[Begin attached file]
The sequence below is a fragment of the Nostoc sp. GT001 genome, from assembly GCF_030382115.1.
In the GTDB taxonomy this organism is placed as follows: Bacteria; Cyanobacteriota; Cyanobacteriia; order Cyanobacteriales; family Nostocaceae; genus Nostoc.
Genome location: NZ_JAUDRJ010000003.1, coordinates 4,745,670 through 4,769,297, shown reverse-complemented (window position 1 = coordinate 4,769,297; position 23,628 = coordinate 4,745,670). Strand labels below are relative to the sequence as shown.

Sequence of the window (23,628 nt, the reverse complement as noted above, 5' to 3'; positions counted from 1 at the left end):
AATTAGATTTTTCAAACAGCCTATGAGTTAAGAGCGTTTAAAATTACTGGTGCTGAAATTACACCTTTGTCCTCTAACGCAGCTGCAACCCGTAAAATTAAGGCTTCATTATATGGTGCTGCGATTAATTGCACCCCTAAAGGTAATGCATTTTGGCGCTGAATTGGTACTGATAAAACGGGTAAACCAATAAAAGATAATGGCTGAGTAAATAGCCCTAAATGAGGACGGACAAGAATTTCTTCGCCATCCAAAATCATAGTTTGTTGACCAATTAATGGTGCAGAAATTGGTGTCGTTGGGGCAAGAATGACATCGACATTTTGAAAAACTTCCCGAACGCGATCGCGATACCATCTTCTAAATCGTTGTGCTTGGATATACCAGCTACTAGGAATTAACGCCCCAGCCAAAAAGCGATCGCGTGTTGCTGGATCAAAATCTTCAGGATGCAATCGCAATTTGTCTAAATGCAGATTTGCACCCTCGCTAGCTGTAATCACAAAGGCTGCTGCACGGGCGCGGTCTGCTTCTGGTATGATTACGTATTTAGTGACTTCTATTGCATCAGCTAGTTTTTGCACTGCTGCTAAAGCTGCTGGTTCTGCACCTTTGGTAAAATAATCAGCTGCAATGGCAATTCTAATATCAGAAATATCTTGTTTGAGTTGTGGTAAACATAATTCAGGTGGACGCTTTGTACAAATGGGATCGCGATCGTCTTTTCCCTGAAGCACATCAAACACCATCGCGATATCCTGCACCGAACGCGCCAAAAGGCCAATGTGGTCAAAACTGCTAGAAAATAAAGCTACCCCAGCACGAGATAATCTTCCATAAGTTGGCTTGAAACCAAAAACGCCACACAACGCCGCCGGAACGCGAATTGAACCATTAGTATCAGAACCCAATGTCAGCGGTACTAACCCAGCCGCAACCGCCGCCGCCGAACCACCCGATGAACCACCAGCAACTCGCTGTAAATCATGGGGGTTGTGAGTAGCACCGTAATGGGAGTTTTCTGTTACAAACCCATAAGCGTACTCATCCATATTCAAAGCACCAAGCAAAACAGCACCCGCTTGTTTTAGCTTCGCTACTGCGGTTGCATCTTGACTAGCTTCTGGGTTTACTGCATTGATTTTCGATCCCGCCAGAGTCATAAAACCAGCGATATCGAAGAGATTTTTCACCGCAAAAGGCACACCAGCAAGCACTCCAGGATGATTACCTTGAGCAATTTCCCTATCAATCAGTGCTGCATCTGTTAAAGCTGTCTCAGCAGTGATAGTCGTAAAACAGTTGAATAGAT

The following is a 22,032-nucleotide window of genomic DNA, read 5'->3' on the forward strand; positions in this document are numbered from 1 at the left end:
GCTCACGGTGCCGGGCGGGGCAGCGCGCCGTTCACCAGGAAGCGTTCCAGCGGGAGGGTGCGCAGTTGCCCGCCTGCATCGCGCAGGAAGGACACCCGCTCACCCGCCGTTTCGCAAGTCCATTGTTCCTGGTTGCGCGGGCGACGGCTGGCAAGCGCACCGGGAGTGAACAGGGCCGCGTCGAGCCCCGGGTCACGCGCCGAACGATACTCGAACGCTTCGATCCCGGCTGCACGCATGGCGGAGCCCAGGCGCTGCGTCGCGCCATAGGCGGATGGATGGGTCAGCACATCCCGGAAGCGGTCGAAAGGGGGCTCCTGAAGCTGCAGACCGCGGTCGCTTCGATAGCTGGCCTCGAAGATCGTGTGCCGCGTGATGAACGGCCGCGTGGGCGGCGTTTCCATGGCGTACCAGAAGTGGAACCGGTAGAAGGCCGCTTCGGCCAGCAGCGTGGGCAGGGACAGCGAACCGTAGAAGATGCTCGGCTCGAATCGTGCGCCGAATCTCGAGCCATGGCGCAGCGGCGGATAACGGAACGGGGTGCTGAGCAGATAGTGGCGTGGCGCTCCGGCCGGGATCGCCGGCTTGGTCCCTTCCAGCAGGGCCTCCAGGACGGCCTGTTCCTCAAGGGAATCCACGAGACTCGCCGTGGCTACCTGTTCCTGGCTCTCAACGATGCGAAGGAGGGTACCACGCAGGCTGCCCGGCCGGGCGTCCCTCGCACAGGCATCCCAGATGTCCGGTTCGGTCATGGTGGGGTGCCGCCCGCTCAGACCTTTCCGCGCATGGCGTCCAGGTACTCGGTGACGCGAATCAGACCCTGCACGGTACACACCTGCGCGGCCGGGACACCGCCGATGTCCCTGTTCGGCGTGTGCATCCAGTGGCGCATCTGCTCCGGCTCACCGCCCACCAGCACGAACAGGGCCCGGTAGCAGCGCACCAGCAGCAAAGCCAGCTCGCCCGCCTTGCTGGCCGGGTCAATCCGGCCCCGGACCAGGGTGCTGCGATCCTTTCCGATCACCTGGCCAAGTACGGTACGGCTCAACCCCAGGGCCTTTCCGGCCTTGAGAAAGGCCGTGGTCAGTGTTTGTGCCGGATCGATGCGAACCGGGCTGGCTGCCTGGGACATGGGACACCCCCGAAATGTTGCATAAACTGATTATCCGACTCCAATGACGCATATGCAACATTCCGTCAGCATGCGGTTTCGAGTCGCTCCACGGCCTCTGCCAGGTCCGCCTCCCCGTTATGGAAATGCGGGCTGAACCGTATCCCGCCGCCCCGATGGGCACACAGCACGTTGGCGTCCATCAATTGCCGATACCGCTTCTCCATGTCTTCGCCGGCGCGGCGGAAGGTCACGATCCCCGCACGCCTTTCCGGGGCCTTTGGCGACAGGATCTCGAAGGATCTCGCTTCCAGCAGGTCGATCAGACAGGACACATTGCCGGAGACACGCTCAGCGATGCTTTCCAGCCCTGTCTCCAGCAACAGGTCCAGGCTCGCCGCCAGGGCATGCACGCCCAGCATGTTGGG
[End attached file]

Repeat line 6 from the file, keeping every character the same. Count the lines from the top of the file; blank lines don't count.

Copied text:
The following is a 22,032-nucleotide window of genomic DNA, read 5'->3' on the forward strand; positions in this document are numbered from 1 at the left end: